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Private-Sector Union Membership Grows in 2013, but Attacks on Public Employees Take Toll

Private-Sector Union Membership Grows in 2013, but Attacks on Public Employees Take Toll

The number of workers in unions in 2013 rose by 162,000, with the increase of 281,000 workers in private-sector unions offset by the decrease of 118,000 public-sector union members, according to figures released this morning by the U.S. Bureau of Labor Statistics.

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It Was the Best of Times; It Was the Worst of Times

The 400,000 drop in labor union membership announced by the U.S. Bureau of Labor Statistics last week is discouraging. The bigger story is that at the center of the drop is the decline in employment for public-sector workers, most notably local government workers. This has been the weakest sector of the economy.  And that largely reflects the decline in teachers. So, this is not so much about unions losing, but the continued lack of focus of American economic policy on maintaining investments for America’s future in the face of the ongoing weak economy. The myopic debates on the fiscal deficit and cutting budgets to meet the educational needs of America’s children (in order to preserve tax cuts for the currently wealthy) is not a plan to make America succeed in the long run.

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June Jobs Grew by 80,000, Unemployment Rate Stays at 8.2%

Sierra Romero

The number of new jobs rose by 80,000 in June and the unemployment rate stayed at 8.2 percent, according to Bureau of Labor Statistics data out this morning. The boost in jobs is less than the 100,000 needed per month to keep up with the growing workforce, and far short of what’s needed to replenish the millions of jobs that have never been regained since the recession’s onset.

Private employment, which excludes government agencies, increased by 84,000 in June, the weakest in 10 months. In fact, the number of those working for public-sector jobs decreased by 4,000.

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Krugman: Challenge to Nation's Economy Political, Not Technical

Krugman: Challenge to Nation's Economy Political, Not Technical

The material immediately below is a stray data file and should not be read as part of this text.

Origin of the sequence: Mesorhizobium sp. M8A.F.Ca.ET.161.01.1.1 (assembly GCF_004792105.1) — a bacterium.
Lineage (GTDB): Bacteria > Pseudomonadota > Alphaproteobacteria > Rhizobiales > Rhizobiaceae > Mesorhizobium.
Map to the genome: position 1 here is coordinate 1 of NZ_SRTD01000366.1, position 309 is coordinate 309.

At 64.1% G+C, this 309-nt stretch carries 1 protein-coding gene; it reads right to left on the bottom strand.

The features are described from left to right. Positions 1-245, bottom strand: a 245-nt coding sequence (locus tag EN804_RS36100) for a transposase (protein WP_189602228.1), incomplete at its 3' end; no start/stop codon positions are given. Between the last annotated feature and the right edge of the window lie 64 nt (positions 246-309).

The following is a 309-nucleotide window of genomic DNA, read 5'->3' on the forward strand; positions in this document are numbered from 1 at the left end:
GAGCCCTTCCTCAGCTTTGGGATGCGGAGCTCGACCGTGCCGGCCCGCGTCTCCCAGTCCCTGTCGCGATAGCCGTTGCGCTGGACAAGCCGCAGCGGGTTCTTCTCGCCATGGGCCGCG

It’s not technically hard to put millions of unemployed workers back on the job—the real challenge is political, says Nobel Prize-winning economist Paul Krugman. Even returning the public-sector jobs that have been slashed at the state and local levels could lower the unemployment rate to nearly 7 percent or under, he said.

Krugman spoke this week at the Economic Policy Institute (EPI) and on a variety of media outlets around the nation to promote his new book, End This Depression Now! In short, says Krugman:

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Cuts to Public-Sector Jobs Harm Women, African Americans Most

EPI

When public-sector jobs at the state and local levels get cut, women and African Americans suffer the most. A new report by the Economic Policy Institute (EPI) details just how devastating recent cuts to such jobs have been.

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Public-Sector Job Cuts: It’s a Red-State Thing

Just over a year ago, the 2010 midterm elections saw Republicans seize control of both branches of the legislatures in 11 states. Then, while talking up the notion of job creation, they set about cutting their state and local public workforces with a ferocity unseen in decades.  The most recent numbers, according to the Roosevelt Institute, are stark.

The 11 states are Alabama, Indiana, Maine, Michigan, Minnesota, Montana, New Hampshire, North Carolina, Ohio, Pennsylvania and Wisconsin. Together, they eliminated 87,900 state and local public jobs—more than 40 percent of the total cut.

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Overall Union Membership Notches Up from 2010 to 2011

Overall union membership increased by 49,000 from 2010 to 2011, including 15,000 new 16- to 24-year-old members, according to new U.S. Bureau of Labor Statistics data out this morning. An increase of 110,000 in the private sector was partially offset by a decline of  61,000 in the public sector, making the rate of union membership essentially unchanged at 11.8 percent, with some 14.8 million U.S. workers union members.

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50 Years Ago, JFK Opened Door for Federal Employees to Join Unions

Fifty years ago today, President John F. Kennedy signed an executive order opening the door for 2 million federal employees to join unions. His action set the stage for expanding these rights under Presidents Nixon, Ford and Carter—a bipartisan recognition that federal employees should have a voice on the job.

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June Job Growth Appalling: 18,000

The nation gained a stunningly small number of jobs in June–18,000–while the U.S. unemployment rate rose from 9.1 percent in May to 9.2 percent last month, according to Department of Labor data released this morning. Analysts had predicted jobs would grow by 100,000 in June. This is the third consecutive month the unemployment rate has worsened and the worst unemployment rate of the year. Hiring by companies, which excludes government agencies, was the weakest since May 2010.

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Women, Black Workers Hard Hit by Attacks on Public Employees

The improved jobs figures out last Friday obscured the ongoing decline in public-sector jobs. As the U.S. Bureau of Labor Statistics noted when releasing the March unemployment data:

Employment in local government continued to trend down over the month. Local government has lost 416,000 jobs since an employment peak in September 2008.

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